"With this as our basis, we wrestled with some of the toughest issues imaginable – within the church, in global mission strategy, and in the public arena," he said.

"The Cape Town Commitment's Call to Action, coming out of those discussions in South Africa, is our roadmap for the next ten years."

The Cape Town Commitment stands in the historic line of The Lausanne Covenant and The Manila Manifesto, the former being one of the most important documents in the history of the church and serving as the statement of faith for millions of evangelicals, churches and parachurch organizations worldwide.

The statement working group of the Cape Town Commitment was led by Dr. Chris Wright, international director of Langham Partnership, and included members of the World Evangelical Alliance Theological Commission.

Dr. Wright said the statement should not be regarded as a "memorial of a moment."

"It is the conviction of a movement and the voice of a multitude. It distills a vast quantity of input from the global church," he said.

"We profoundly hope and pray that we are hearing not just the voice of Cape Town 2010, but the voice of our Lord Jesus Christ who walked among us there."

Lindsay Brown, international director of the Lausanne Movement, said the statement was being offered to the worldwide church "in a humble spirit."

He spoke of his hopes for the impact that it would have on the church today.

"We trust it will be talked about, discussed, and afforded weight as a united statement from evangelicals globally; that it will shape agendas in Christian ministry; that it will strengthen thought-leaders in the public arena; and that bold initiatives and partnerships will issue from it," he said.

Initial responses to the statement at a meeting of evangelicals in London yesterday were positive.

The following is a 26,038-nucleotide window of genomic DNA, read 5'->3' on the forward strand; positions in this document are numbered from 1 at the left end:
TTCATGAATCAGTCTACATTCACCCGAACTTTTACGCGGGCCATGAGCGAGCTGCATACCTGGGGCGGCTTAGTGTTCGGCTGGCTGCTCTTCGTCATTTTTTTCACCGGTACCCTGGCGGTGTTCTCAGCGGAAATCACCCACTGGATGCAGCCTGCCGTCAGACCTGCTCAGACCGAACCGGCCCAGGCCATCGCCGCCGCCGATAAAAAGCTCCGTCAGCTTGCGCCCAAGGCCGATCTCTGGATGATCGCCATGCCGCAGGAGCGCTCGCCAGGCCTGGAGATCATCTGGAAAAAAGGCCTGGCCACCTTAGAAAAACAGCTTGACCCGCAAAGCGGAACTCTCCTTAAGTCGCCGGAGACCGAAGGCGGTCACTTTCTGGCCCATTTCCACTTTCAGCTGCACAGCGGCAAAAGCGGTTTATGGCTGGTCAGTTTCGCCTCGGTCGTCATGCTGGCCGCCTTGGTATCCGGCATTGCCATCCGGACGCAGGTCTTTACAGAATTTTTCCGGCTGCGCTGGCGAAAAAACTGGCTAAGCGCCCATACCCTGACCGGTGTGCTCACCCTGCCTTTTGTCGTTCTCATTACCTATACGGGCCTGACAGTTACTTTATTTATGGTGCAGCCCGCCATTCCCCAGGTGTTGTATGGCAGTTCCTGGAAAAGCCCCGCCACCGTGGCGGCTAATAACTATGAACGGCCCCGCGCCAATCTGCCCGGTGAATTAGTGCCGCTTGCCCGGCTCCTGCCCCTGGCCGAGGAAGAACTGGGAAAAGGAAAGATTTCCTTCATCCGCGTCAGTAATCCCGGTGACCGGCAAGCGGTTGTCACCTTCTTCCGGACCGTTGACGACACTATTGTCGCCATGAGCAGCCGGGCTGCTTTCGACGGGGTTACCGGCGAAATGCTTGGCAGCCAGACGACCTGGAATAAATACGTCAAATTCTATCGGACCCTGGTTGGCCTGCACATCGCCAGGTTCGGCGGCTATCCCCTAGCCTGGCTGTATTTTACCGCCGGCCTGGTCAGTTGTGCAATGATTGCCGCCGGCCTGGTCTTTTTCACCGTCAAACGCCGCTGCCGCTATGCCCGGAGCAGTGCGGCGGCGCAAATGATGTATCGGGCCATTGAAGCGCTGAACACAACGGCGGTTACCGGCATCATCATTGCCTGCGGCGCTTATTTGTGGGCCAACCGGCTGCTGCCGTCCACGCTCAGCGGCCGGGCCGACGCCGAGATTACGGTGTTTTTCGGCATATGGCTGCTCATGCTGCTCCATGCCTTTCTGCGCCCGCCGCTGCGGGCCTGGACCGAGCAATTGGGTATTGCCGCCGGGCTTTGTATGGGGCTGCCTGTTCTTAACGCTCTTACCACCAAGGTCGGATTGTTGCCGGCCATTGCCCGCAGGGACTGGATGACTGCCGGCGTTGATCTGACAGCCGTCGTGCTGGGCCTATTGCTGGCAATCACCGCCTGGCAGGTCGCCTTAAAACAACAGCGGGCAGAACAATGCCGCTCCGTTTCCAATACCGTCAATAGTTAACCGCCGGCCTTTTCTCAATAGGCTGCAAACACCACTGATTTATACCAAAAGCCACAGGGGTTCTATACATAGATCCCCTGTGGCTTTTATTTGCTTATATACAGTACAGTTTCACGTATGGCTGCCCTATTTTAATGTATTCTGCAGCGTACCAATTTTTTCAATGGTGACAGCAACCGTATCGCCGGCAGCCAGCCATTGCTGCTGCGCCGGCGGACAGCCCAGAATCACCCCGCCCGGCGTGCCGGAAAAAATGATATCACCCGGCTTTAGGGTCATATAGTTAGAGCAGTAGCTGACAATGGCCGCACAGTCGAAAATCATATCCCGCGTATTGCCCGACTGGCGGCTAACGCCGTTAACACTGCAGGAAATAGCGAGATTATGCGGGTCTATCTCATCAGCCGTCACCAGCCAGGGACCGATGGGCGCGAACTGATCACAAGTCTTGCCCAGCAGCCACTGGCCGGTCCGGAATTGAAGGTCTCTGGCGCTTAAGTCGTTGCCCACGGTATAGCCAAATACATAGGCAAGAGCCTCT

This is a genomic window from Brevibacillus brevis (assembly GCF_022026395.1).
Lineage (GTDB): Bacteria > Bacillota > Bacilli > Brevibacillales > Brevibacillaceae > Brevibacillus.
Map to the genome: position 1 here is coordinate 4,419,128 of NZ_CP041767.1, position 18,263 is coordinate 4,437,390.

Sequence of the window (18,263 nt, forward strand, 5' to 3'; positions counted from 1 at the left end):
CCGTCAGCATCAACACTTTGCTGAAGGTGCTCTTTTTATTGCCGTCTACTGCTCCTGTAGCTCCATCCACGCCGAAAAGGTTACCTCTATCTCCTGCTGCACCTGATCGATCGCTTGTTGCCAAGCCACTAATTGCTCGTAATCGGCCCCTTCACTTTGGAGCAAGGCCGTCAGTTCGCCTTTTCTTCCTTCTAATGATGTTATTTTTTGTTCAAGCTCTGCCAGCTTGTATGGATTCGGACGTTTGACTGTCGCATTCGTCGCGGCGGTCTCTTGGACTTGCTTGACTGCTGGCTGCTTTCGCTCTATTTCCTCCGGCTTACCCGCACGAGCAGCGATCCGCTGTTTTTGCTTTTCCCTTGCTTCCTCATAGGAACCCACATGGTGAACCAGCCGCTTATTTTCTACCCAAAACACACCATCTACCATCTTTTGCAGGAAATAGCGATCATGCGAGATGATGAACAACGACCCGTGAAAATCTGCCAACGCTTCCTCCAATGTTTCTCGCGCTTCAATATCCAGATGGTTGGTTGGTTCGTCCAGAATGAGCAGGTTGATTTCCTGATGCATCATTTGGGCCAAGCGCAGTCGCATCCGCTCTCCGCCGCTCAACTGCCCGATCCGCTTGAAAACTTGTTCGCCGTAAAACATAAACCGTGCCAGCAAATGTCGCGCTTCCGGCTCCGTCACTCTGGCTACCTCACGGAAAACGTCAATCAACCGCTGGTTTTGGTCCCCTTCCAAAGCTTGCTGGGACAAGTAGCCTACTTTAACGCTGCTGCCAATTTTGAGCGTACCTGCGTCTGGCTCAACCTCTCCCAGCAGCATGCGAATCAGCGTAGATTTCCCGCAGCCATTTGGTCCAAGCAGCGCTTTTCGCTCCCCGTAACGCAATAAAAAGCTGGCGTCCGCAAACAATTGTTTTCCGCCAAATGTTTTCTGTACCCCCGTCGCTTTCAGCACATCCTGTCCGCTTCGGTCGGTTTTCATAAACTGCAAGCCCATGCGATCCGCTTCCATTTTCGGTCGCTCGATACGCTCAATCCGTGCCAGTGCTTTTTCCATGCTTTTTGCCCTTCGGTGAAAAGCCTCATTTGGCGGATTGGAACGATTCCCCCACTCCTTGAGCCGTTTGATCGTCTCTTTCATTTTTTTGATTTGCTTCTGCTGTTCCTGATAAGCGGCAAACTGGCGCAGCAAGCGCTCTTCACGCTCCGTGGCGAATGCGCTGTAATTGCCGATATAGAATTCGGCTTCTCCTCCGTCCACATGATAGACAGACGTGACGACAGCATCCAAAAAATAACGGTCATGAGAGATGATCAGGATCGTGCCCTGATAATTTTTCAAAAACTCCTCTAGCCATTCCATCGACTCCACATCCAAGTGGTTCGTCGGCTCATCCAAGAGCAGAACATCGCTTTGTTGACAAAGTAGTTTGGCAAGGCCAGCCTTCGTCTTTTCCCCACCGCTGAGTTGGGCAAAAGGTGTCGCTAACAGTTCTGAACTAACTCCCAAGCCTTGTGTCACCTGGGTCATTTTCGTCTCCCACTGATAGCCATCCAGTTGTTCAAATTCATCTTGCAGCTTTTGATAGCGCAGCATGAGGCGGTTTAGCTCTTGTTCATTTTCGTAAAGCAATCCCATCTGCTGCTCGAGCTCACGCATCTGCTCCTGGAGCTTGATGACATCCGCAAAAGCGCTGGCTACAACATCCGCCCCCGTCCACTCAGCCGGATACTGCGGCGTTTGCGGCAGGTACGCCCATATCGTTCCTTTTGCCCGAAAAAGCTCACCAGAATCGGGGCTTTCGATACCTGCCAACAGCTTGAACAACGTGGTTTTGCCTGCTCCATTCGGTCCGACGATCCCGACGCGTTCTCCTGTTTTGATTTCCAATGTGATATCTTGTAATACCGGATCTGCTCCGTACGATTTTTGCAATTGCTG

Tim Gunn, pastor of Woodlands Evangelical Church in Derby, welcomed the statement.

He said: "This call to belief is totally God-centered and grace-centered. For us as representatives of the U.K. church, that is so healthy [to hear] as the Western church is so often dominated by 'me' and 'I'."

"This commitment keeps us where we should be as the U.K. church - on our knees."

Krish Kandiah churches to read the Cape Town Commitments and prayerfully ask God to speak to them about the missing elements of the church's mission.

"When we look through our old school photos, whose face do we look for first? It's often our own face. The temptation is that looking through the long list that is the Cape Town Commitment, we look for our own missional passions and we feel excited if they are there and disappointed if they are not," he said.

"If that is our approach to the Cape Town commitment then we lose the opportunity for the prophetic voice of the global church to speak to us.

"If instead we use this list as a Missional MOT, it's not the parts that we are fulfilling that we need to look at, but rather the areas that are missing that will have most significance for us."